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The Student News Site of Stony Brook University

The Statesman

The Student News Site of Stony Brook University

The Statesman


    Running on Sustainability

    Lisa Ospitale is seeing green. As director of marketing and communications of Campus Dining, she’s initiated many sustainable programs to help Stony Brook University reduce its consumption. When a friend jokes that she’s a member of the “green police,” she doesn’t disagree. “If I see you not throwing paper out properly, I’ll yell,” she says with a smile. “But it’s a love yell.”

    But don’t think that she’s just telling others what to do. Over the course of two years, Ospitale has been tweaking little habits in her life, in hopes of reducing her carbon footprint and living greener. “I was doing what everyone else does: recycling, shutting off the water when brushing my teeth,” she explained. “But once I helped coordinate Earthstock, I learned that I could do much more.”

    Daily habits have accumulated into a mountain of reduction for her. Ospitale now avoids hot water when washing her family’s clothes, and uses all-natural cleaning supplies. Other than her paper Starbucks coffee cup, which she says is an exception (normally she brings a reusable mug), she’s completely eradicated plastic bottles from her lifestyle. “Before my husband and I would get the huge Poland Spring packs from Costco,” she said. “Now I have a Sigg bottle that I use — and I’ve been giving them out as gifts, too.”

    But Ospitale doesn’t want to be the only one running around with green on her mind. She tries to influence the people around her to start becoming sustainable. Even her four-year-old daughter is starting to follow suit. “I keep it simple with her,” she explained of the habits that she has taught her daughter. “We use canvas bags, and she helps separate our recycling. Sometimes she’ll even catch me slipping up.”

    Other family members of Ospitale’s can count themselves in on living sustainably. “I’m definitely more conscious than my friends,” said JoJo Guadagno, Ospitale’s nephew, who was shadowing Ospitale during his day off from school. “Now whenever my friends leave the lights on I yell at them to turn it off.”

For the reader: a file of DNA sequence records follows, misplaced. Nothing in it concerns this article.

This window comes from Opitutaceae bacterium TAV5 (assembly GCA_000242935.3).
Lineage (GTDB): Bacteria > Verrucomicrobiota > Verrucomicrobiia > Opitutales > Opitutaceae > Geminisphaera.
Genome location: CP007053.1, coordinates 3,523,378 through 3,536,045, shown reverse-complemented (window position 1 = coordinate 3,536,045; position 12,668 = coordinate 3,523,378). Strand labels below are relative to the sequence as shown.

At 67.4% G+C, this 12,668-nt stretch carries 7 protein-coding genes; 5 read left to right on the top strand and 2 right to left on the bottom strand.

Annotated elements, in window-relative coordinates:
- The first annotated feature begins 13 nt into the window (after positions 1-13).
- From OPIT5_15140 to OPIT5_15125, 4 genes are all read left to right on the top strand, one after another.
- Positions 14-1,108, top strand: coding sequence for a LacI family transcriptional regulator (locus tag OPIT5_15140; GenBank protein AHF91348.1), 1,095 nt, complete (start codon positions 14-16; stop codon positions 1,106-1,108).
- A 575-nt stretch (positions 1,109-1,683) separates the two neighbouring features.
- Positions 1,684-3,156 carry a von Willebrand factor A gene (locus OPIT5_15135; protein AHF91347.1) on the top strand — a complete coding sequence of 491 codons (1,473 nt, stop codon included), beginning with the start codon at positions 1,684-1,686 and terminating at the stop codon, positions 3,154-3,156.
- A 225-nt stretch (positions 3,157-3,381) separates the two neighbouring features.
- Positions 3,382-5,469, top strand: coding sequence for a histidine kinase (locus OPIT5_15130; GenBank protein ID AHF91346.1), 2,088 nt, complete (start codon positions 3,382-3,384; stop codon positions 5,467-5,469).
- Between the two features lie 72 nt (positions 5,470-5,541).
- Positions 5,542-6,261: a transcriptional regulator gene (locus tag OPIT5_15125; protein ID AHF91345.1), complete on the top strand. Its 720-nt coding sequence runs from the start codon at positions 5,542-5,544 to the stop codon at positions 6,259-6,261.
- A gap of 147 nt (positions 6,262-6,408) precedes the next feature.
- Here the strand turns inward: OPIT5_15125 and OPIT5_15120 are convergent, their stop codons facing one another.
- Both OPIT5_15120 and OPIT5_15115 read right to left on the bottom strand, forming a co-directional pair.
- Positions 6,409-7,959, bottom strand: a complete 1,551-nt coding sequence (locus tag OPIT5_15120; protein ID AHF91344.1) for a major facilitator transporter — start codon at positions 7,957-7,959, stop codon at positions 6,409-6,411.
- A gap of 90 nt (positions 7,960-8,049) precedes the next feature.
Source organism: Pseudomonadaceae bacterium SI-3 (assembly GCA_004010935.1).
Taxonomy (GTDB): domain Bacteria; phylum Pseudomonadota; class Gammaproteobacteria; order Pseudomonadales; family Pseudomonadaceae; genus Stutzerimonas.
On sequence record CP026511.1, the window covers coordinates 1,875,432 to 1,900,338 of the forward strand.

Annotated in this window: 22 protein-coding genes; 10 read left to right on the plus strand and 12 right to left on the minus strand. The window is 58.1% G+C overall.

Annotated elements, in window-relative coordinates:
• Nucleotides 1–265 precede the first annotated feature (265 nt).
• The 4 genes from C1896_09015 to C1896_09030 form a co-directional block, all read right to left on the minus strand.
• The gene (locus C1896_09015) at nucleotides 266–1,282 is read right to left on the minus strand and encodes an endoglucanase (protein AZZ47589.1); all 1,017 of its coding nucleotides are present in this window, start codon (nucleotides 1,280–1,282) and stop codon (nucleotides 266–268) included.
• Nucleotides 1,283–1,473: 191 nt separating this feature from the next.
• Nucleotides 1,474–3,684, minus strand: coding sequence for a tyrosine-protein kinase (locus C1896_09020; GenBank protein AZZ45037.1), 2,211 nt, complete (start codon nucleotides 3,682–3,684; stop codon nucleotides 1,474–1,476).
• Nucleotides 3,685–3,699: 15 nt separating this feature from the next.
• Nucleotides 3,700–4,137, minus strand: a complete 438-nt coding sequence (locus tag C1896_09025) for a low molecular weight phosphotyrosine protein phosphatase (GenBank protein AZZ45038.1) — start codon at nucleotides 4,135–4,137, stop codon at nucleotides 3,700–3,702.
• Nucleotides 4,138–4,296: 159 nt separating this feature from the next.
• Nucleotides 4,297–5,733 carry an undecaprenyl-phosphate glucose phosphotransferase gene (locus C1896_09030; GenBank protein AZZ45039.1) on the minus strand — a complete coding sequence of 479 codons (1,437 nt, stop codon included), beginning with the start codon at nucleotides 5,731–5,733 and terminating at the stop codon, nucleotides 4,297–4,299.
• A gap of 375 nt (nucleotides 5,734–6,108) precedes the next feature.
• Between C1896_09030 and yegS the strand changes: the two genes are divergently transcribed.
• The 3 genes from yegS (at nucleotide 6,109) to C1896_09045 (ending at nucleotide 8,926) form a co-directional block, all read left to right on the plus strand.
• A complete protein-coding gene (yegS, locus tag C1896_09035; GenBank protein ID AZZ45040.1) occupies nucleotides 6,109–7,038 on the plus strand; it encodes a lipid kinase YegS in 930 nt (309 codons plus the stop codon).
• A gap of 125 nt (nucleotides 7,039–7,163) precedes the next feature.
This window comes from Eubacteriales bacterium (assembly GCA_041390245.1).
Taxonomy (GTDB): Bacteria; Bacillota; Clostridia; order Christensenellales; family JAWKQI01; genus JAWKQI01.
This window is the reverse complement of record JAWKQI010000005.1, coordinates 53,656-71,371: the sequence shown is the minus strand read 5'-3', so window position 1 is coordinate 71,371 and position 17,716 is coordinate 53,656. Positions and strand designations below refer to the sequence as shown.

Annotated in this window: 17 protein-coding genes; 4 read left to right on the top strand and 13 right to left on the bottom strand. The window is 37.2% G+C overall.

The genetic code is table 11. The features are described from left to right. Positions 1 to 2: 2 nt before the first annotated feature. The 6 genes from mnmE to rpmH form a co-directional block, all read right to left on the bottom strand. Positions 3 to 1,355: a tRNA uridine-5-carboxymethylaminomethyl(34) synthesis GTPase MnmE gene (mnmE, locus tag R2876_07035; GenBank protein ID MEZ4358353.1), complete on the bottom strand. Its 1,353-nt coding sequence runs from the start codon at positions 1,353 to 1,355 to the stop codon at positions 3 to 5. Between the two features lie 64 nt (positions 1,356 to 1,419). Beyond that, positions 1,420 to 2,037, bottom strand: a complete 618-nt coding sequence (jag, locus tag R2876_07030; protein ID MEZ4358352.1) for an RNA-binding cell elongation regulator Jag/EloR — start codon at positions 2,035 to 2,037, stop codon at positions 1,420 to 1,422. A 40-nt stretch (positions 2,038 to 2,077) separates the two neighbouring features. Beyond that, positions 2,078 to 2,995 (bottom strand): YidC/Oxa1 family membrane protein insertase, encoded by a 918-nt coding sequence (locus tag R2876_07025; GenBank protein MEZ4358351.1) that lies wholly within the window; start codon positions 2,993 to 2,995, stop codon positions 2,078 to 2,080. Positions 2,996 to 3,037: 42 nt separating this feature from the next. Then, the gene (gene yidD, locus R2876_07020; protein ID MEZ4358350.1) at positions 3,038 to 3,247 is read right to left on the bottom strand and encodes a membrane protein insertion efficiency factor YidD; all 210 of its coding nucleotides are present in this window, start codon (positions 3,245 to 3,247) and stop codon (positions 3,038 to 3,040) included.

Even her coworkers and staff are catching green fever.

    “She’s always e-mailing me articles about ways that I can conserve,” said Laura Young, a junior who works with Ospitale. “Now I’m a lot more conscious of how I recycle and waste water.”

    Ospitale is a founder of a “green” discussion group based on the book “Gorgeously Green.” She and her friends, who include a woman whose house and two cars run completely on converted food waste, come together once a month to find ways to increase their sustainability. They chat over some organic food and non-bottled water as they discuss the sustainable measures in each of their lives. “We try to solve each others’ problems,” she said. “Because of the group, I’ve stopped using paper towels and plates. I even own green nail polish.”

    “She really thinks before she acts,” said Jacqueline Taylor, a coworker and fellow green group member. She and Ospitale participate in Golden Earthworm, a community share agriculture program on Long Island. “She does the research to make sure what she’s doing is really worth it.”

    Ospitale’s influence has stretched to her job at Stony Brook University. Through Campus Dining, she’s helped initiate Trim Trax, a way to track and thus reduce the amount of food waste at school. The food waste is categorized in plastic bins, which are recorded by volume. Some of these food bins will soon be used to feed the new Roth food composter. Ospitale also started tray-less brunch at Kelly and H-Quad’s dining centers. “It’s less waste, less water and less washing,” she said of the initiative.

    “It’s surprising to see how much I’ve done,” she said as she rattled off the many measures that she has taken to reduce her footprint. “Once you start living it, it’s easy. One small step after another becomes a lot.”

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